So, just that I get that straight: The company, that wanted and got billions for the "IP" in the "invention" of a square with rounded corners now doesn't want to pay a third of this for tech that actually has R&D behind it, does something usefull and is incorporated into a tangible chip.
It's definitly Apple, that gets ripped off here. Sure.
You need to learn the difference between a normal and a design patent. Then you need to learn about the meaning of the acronym FRAND.
Like Coca-Cola, who have a design patent on the shape of their bottle, Apple didn’t want other companies producing phones that looked too close to theirs (just like Coca-Cola don’t want other companies selling cola in bottles that can be mistaken for Coke). It’s not a wildly unreasonable position, and it didn’t stop anyone else making smart phones.
FRAND is a legal commitment made by companies who contribute their IP to a standard like LTE. It means that they promise to licence their tech to anyone on a Fair, Reasonable And Non-Descriminatory basis. Anyone should be able to use it at fixed and published rates. Qualcomm did this for LTE. Apple have rather a lot of their IP in FRAND patent pools (like LTE and h264 as for-instances), so it’s not something they don’t know anything about or have no involvement with. Qualcomm have been found guilty of breaching FRAND rules in more than one jurisdiction, and stand accused in many others.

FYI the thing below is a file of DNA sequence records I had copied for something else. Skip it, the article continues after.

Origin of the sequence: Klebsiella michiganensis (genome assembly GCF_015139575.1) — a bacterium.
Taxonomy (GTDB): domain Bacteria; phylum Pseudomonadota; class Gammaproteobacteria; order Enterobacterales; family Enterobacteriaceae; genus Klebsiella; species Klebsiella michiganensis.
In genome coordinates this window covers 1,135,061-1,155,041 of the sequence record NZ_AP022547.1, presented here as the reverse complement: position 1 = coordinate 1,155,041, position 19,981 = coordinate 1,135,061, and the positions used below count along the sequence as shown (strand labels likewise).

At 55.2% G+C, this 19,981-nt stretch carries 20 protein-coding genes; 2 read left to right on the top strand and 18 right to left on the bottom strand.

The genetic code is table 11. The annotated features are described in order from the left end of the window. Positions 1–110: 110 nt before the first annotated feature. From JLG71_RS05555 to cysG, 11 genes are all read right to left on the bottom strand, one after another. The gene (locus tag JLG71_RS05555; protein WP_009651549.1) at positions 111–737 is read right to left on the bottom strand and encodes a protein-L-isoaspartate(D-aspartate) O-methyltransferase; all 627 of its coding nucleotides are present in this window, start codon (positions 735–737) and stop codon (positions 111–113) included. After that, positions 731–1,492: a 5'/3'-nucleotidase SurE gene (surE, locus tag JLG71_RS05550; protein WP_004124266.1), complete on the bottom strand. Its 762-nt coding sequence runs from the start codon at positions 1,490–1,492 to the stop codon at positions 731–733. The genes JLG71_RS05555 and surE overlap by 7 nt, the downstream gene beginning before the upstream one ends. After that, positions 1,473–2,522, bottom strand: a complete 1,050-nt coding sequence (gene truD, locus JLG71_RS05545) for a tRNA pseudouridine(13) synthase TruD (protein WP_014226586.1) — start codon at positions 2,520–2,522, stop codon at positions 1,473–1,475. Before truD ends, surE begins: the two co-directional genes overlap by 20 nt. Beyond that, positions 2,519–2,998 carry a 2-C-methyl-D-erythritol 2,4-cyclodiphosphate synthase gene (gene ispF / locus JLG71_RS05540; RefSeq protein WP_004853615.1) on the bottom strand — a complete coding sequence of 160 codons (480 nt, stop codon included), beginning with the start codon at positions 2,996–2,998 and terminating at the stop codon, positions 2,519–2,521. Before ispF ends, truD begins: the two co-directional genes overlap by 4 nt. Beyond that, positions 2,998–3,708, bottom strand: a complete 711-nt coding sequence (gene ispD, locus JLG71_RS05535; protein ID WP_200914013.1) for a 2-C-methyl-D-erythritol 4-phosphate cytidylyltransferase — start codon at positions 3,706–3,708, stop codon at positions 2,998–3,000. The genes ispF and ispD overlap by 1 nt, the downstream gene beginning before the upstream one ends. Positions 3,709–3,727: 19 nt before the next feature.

They'll probably use the massive drop in profits as evidence that the fees they are asking for are fair.
And it seems that Qualcomm likes to stiff all of its clients over, so that's fairly non-discriminatory! Not very reasonable maybe...
I'm not losing tears over two massive bully companies having a tiff. I feel for the people involved, patent/license cases are not the most exciting.